The approach taken to understanding the story is critical. The story is a political one. It is not history. It is not theology. It is not religion. It is politics. Mario Liverani addresses the close connection between the writing of history and the validation of political order and political action in the ancient Near East by targeting Judges 19-21 as a possibly pro-Davidic, anti-Benjaminite story from the time of Saul.2 Yairah Amit declares:

Literature has always been susceptible to involvement in political struggle, so the political mobilization of biblical literature should occasion no surprise….I have chosen to discuss…the anti-Saul polemic hidden in chs. 19-21 in the book of Judges.3

…the confrontation between the house of Saul, whose origin is in Gibeah, and the house of David, whose origin is in Bethlehem Judah, is in fact the core of the story.4

Marc Brettler echoes Amit’s statement in seeing the alphabet prose narrative story as an anti-Saul polemic in the use of literature as politics. He wonders why what is seemingly so obvious is rejected by scholars. How can a story which mentions the homes of Samuel, Saul, and David not be a political polemic?5 The story is “a world of unrelenting terror” because that is the message the author wished to deliver in his polemic. But the story is a text of terror mainly for the supporters of Saul because it is a call to arms against them.

Let’s look at the individual characters in the story and who they represent. First there is the anonymous female just as there was in the preceding story of Jephthah’s Daughter, another text of terror. For this author, the anonymous female does not represent a specific individual in history. Like Lady Liberty, she is a symbolic figure representing We the People or in this case the Israelite people. Her fate is the fate of the Israelite people unless something happens to prevent it.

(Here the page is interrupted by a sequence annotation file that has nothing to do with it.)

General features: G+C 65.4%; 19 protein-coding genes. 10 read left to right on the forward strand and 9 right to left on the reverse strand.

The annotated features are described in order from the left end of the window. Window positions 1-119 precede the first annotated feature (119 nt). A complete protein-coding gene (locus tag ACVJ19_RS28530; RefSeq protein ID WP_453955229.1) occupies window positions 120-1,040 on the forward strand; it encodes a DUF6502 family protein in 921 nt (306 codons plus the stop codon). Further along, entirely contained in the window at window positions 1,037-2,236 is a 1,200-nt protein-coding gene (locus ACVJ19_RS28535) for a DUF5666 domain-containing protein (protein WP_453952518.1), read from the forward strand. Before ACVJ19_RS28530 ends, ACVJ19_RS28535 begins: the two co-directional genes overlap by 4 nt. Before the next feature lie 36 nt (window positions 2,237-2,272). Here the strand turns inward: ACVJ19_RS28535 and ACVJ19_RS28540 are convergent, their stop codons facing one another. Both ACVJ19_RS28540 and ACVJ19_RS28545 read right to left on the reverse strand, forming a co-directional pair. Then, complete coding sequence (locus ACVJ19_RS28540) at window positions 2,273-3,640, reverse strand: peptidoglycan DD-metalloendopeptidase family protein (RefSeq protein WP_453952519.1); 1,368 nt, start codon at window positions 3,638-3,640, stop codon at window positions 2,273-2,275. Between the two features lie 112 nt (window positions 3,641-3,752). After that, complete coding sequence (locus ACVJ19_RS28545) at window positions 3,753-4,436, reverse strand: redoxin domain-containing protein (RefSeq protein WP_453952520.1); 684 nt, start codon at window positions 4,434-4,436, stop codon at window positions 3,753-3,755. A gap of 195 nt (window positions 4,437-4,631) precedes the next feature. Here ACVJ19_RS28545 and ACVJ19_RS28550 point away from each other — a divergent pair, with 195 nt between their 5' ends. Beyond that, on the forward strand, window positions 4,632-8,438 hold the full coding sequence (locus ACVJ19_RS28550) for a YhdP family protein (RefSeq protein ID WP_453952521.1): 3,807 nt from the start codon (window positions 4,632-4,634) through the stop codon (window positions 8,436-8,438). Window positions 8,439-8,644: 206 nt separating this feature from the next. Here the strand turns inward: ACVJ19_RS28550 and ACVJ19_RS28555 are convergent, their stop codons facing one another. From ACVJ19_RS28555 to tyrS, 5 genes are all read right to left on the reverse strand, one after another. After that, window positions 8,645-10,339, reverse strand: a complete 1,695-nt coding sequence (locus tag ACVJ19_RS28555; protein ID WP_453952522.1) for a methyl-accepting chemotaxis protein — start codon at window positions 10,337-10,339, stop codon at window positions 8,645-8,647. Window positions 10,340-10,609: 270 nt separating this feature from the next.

The figure of the anonymous female automatically raises the question of who is responsible for the safety of the people. As we have just been reminded through some home grown terrorist actions in the United States, the president is the political leader responsible for the safety of the people. In ancient Israel, one might expect the figure to be the king or Saul in these polemical texts of terror. That was true in the Jephthah story. In that story, he fails in this duty despite his military success and the people pay the price. He fails because he has crossed the line: as a warrior he does not have the right to initiate military action. Under the Israelite system of checks and balances that power is reserved to Yahweh acting directly or through his priestly representative.